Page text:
Jesse Royal’s sophomore album, Royal, is expected to drop on June 11, and it seems the veteran reggae/dancehall artiste has used it to open up himself to his fans around the world. He spoke about the inspiration behind the album and what he hopes it will achieve. He‘s admitted that he hasn’t held anything back and has poured all of his true and real emotion into the album.
It’s been almost ten years since he dropped his first mixtape Misheni in 2012 and just under five years since his first official album Lily of da Valley. He touches on multiple topics in his latest album, including not being able to spend as much time with his daughter because of the ongoing pandemic.
“It is an offering where I talk about love, the good side and bad side, me a talk bout me missing my daughter and not having enough time with her during a period where the world is so shaky and me a talk bout friendships in a real way, it is the most vulnerable I have been. So, when I really check it I say yo, this look like a Royal them really getting.”
Jesse Royal revealed that he had been working on the album since 2019, but for obvious reasons, it was delayed. Like so many other artistes who have had to readjust their method during the pandemic, he was forced to find a new way of doing things. This is where his vulnerability on the album came from, he explained. It has been a huge adjustment as well since there has been little to no concerts, parties, or roadshows. In the end, the new forced way of doing things gave him time to heal, he added.
The “Finally” singer also said that he looked for more unity on this album and some of the features include Vybz Kartel, Protoje, Kumar, Samori, and Ghanian singer Stonebwoy. He enlisted the help of Worl’ Boss because he wanted to ensure that the message of the song “Rich Forever” would hit the masses. It is the first single on the album.
He revealed that he has a lot of respect for Kartel and believes that he “will go down in history as one of, if not the greatest, dancehall artiste to ever live.”
He added: “There is nobody who could have delivered that message like him. Him know really the richness now, don’t you get it twisted. He have to talk to the youth in a way cause they look pon rasta like we holier than thou, it take one of their own to talk to them.”
The “Lion Order” deejay also shared about why he enlisted Samori. He explained that the artiste was one of the people that he not only listened to but respected as well. He described him as “one of the greatest voices outta Jamaica.”
He also shared his favorite track on the album, which he said was “Dirty Money,” featuring Stonebwoy. His love of the track comes because of the “different tempo,” which he said helped to create “a very unexpected sound.”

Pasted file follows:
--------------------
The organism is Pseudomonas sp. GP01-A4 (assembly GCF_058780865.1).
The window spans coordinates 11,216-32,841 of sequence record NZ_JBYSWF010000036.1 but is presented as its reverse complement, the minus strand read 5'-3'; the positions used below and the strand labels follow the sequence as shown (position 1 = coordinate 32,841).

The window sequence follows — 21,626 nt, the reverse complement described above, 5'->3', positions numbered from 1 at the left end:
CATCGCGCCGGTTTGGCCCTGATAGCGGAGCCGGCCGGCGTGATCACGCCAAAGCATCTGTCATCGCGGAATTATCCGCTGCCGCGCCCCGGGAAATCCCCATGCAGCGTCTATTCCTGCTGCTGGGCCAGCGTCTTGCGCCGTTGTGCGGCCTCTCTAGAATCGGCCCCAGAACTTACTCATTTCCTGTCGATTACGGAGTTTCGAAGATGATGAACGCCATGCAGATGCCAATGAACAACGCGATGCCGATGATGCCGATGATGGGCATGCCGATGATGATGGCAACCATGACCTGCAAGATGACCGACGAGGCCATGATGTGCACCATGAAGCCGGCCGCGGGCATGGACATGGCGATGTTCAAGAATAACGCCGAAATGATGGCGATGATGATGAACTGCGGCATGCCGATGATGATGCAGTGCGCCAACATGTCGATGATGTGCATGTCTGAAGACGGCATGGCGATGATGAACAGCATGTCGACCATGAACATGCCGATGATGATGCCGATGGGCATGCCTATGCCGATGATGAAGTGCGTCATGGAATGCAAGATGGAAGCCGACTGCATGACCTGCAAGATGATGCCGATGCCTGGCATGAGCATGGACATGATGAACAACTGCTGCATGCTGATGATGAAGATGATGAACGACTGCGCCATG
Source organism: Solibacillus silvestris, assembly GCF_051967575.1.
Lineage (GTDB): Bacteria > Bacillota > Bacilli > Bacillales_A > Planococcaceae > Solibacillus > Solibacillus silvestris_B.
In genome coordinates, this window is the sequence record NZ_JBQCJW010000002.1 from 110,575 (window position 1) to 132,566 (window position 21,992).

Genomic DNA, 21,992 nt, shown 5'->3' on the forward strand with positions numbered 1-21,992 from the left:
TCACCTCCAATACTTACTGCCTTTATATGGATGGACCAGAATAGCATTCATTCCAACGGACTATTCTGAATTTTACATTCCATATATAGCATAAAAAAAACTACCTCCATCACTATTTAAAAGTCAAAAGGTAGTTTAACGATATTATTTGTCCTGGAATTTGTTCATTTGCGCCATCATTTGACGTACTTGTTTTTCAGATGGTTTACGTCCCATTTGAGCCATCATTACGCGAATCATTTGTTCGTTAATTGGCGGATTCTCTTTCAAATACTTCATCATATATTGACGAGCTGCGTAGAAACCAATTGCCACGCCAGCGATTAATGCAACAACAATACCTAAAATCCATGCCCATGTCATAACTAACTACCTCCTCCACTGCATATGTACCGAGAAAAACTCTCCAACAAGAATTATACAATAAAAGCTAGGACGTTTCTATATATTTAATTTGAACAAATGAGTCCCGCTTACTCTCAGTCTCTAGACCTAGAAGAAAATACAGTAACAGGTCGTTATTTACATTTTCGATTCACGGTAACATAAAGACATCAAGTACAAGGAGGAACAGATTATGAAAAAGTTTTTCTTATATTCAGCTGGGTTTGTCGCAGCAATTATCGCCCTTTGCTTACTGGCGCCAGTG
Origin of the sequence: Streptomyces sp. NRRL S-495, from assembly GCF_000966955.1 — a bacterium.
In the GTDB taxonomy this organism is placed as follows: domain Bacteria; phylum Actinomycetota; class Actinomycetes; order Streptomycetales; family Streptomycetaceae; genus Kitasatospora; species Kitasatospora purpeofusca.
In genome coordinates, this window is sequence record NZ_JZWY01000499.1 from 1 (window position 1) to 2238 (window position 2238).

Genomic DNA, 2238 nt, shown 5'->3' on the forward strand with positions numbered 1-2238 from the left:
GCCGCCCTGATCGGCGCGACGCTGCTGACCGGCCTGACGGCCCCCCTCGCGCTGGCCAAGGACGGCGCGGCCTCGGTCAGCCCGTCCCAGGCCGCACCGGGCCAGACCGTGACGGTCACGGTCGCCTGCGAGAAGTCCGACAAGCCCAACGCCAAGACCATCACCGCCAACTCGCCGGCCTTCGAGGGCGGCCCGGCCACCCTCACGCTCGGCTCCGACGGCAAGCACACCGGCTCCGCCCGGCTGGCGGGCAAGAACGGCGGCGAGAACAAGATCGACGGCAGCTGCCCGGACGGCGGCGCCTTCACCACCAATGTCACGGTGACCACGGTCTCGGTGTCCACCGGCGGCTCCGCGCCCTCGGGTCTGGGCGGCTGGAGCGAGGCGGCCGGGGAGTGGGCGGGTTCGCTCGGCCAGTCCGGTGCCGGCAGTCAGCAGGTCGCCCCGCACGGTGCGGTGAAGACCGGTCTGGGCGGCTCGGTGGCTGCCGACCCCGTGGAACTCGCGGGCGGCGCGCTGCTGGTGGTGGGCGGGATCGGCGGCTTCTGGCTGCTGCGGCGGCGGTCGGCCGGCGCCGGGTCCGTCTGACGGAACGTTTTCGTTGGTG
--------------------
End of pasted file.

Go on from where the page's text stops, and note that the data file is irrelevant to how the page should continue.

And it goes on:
The album reflects on his current situation and place in the industry. For example, “Home” is a tribute to his two daughters, while “Differences” focuses on the trials of love. And, of course, he takes the time to make sure that there are tracks about black empowerment. “Rich Forever” and “Black” are two examples of this. When asked about the many different influences on the album, he responded: “Reggae is the expression and that can be expressed in any way. Let’s get that out of the way.”
He used Bob Marley as an example of how reggae musicians kept experimenting with different sounds to come up with unique offerings. He also shared a little bit about how the Marley family influenced his career. This was mainly through a close bond that he formed with Daniel ‘Bambaataa Marley, Ziggy Marley’s first son.
Through that friendship, he had the privilege of sitting in with Ziggy and the Melody Makers’ rehearsals.
“Uncle Ziggy and Uncle Steve (Stephen Marley) them a definitely some of the biggest inspirations in terms of direction with music, how they approach the music, the reverence they give to the stage, the honour we give to the work we were bestowed, it is more than yo, we want to be famous, with them it’s a mission, we do this for a reason. Bob set the thing to the highest degree so there is no shaking and them thing is so important to me,” he said.
Royal also revealed that Stephen would become a major influencing character with his decision to pursue a musical career. He said that Stephen urged him to follow his true calling and to “just trust your creator.”